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ERIC Number: EJ969123
Record Type: Journal
Publication Date: 2011-Mar-6
Pages: N/A
Abstractor: ERIC
Reference Count: N/A
ISBN: N/A
ISSN: ISSN-1931-1362
Lawsuits by Victims of Terrorism Imperil Archaeological Studies
Schmidt, Peter
Chronicle of Higher Education, Mar 2011
In lawsuits pending in federal courts in Boston and Chicago, Americans harmed by terrorist attacks linked to the Islamic Republic of Iran are asserting claim to artifacts they believe belong to that nation, in their quest to win more than $4-billion in damages. The institutions that hold the artifacts, which include Harvard University and the University of Chicago, have been joined by an unlikely set of allies--the Iranian government, the U.S. Justice Department, and the National Iranian American Council--in arguing against using the archaeological finds to settle the lawsuits' claims. The lawsuits are expected to drag on for several more years, and some legal analysts familiar with them believe the U.S. Supreme Court will eventually be asked to weigh in, especially since the disputes involve questions related to the federal government's power to grant or deny foreign nations immunity from having their assets here seized. The confiscation of artifacts could set a troubling precedent, some scholars say. Other countries might become reluctant to lend cultural objects to institutions in the United States, and the United States could become more vulnerable to having its own cultural objects seized when they are on loan in foreign countries. The controversy appears to be putting a damper on efforts by U.S. institutions to borrow cultural materials from other nations. Jennifer Anglim Kreder, a professor of law at Northern Kentucky University and a co-author of an analysis of the litigation in a forthcoming issue of the "Washington University Global Studies Law Review," says the loss of access to such artifacts would hamper American universities' efforts to teach students about the Middle East. Thomas Fortune Fay, a lawyer representing one set of plaintiffs' families of the victims of the 1983 bombing of the U.S. Marine Corps barracks in Beirut, argues that his clients are owed compensation for damages. Some claims against relics at the University of Chicago, by Americans affected by a 1997 bombing attack in Jerusalem, are pending before the U.S. Court of Appeals for the Seventh Circuit. Among the questions at issue there is whether a lower court erred in handing down a default judgment against Iran after its government claimed immunity from such legal proceedings and did not show up in court to defend itself.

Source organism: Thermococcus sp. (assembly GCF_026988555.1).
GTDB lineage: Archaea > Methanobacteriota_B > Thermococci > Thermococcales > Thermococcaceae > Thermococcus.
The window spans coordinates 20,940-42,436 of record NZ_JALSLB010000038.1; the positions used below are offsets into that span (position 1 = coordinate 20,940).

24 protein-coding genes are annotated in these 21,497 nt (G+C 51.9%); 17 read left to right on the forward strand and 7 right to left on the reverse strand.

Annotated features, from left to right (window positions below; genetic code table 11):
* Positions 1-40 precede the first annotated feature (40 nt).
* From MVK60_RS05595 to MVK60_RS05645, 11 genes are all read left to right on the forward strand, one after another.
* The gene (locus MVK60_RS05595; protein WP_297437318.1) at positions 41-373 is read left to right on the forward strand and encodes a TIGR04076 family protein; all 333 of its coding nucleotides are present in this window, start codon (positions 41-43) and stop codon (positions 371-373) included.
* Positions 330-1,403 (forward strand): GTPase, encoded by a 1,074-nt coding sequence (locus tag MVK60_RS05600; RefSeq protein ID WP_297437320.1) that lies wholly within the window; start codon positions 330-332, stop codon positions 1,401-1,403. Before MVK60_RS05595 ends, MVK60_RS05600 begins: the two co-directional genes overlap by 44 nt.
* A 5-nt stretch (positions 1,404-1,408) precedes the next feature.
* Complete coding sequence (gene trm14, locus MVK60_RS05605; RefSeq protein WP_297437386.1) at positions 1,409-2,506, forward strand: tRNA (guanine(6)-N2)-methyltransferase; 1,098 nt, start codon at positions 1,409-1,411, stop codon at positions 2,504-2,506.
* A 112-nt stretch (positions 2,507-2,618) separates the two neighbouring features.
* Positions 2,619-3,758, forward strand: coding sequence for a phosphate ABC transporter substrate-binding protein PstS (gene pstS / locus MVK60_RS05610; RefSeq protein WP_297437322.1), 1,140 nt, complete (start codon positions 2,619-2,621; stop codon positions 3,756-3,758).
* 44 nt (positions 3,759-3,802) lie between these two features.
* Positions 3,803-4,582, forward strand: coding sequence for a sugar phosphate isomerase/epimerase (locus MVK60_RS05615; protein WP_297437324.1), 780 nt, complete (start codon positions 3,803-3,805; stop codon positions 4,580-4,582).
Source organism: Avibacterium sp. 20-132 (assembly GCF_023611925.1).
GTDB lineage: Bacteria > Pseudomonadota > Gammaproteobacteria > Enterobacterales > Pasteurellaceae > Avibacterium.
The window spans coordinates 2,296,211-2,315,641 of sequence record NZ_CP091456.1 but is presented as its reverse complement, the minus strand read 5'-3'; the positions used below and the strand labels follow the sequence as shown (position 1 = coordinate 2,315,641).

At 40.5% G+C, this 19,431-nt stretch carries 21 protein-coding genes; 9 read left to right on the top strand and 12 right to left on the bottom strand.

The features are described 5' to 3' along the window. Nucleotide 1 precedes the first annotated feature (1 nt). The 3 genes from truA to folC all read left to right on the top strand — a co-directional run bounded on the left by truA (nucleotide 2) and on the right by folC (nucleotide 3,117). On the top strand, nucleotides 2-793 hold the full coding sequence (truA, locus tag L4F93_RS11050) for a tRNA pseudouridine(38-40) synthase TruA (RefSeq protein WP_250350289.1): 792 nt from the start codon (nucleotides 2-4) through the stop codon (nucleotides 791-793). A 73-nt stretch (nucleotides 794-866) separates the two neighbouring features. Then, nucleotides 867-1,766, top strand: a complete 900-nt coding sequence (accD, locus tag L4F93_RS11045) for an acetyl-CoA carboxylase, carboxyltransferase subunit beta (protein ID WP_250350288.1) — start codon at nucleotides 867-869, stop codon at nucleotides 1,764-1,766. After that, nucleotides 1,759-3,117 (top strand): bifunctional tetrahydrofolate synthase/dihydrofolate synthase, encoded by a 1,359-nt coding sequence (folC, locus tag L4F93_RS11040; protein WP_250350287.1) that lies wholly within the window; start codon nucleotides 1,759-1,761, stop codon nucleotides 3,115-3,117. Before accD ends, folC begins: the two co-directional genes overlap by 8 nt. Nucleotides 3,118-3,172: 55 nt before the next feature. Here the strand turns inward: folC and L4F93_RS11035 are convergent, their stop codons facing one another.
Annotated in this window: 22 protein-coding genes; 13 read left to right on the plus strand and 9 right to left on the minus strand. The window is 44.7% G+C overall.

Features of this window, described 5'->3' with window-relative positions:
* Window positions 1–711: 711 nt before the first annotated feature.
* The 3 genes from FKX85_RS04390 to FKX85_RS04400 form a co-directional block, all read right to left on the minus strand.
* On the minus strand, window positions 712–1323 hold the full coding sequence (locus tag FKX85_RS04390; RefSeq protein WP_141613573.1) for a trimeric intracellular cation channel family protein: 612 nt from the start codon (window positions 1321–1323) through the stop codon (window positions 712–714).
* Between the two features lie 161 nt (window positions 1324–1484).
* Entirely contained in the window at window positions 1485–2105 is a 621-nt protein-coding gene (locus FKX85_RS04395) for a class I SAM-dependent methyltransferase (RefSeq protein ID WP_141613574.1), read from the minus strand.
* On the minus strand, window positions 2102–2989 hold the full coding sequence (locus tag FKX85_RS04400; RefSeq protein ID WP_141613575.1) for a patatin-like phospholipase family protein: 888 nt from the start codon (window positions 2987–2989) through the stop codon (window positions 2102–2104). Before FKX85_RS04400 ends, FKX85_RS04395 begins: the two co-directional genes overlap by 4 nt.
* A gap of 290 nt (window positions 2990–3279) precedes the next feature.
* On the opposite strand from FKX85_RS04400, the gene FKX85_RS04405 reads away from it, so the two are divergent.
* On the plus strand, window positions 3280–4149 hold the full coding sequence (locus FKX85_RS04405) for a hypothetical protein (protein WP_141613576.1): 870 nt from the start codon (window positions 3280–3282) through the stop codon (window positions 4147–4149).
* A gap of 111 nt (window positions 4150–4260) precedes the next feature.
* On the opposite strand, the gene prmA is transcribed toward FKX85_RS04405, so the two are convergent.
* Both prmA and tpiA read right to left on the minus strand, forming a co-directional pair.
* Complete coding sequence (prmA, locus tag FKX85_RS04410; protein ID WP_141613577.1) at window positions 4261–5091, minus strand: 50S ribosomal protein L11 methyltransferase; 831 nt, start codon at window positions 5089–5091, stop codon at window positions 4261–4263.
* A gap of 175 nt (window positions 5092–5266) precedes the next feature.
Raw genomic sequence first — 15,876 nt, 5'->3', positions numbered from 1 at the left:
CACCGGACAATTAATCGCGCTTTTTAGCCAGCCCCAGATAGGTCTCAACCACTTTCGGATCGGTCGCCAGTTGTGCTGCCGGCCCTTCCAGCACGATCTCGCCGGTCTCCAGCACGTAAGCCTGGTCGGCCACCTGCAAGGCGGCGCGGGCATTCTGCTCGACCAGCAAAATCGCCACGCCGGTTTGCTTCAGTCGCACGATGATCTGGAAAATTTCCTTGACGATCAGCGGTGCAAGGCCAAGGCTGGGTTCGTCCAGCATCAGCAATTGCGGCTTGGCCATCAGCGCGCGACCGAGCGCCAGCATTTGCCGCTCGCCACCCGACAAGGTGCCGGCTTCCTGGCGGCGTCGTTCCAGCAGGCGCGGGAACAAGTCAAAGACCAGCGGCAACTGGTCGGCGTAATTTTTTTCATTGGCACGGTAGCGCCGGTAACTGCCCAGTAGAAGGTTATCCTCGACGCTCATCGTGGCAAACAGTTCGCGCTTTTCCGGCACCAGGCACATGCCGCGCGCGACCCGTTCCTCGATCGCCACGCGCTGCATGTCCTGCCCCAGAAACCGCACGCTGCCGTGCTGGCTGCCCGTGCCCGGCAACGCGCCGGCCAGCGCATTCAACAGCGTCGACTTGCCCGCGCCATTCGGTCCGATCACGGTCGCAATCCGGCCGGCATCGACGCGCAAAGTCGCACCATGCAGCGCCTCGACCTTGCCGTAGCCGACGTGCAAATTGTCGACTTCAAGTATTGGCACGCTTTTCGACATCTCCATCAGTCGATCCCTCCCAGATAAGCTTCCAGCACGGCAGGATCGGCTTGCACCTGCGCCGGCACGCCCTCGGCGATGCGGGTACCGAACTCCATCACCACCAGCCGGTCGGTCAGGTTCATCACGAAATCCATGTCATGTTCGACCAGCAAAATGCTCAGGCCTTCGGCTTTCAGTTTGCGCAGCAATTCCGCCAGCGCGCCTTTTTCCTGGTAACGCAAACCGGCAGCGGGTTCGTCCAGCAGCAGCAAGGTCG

Chronicle of Higher Education. 1255 23rd Street NW Suite 700, Washington, DC 20037. Tel: 800-728-2803; Tel: 202-466-1000; Fax: 202-452-1033; e-mail: circulation@chronicle.com; Web site: http://chronicle.com
Publication Type: Journal Articles; Reports - Descriptive
Education Level: Higher Education
Audience: N/A
Language: English
Sponsor: N/A
Authoring Institution: N/A
Identifiers - Location: Iran; United States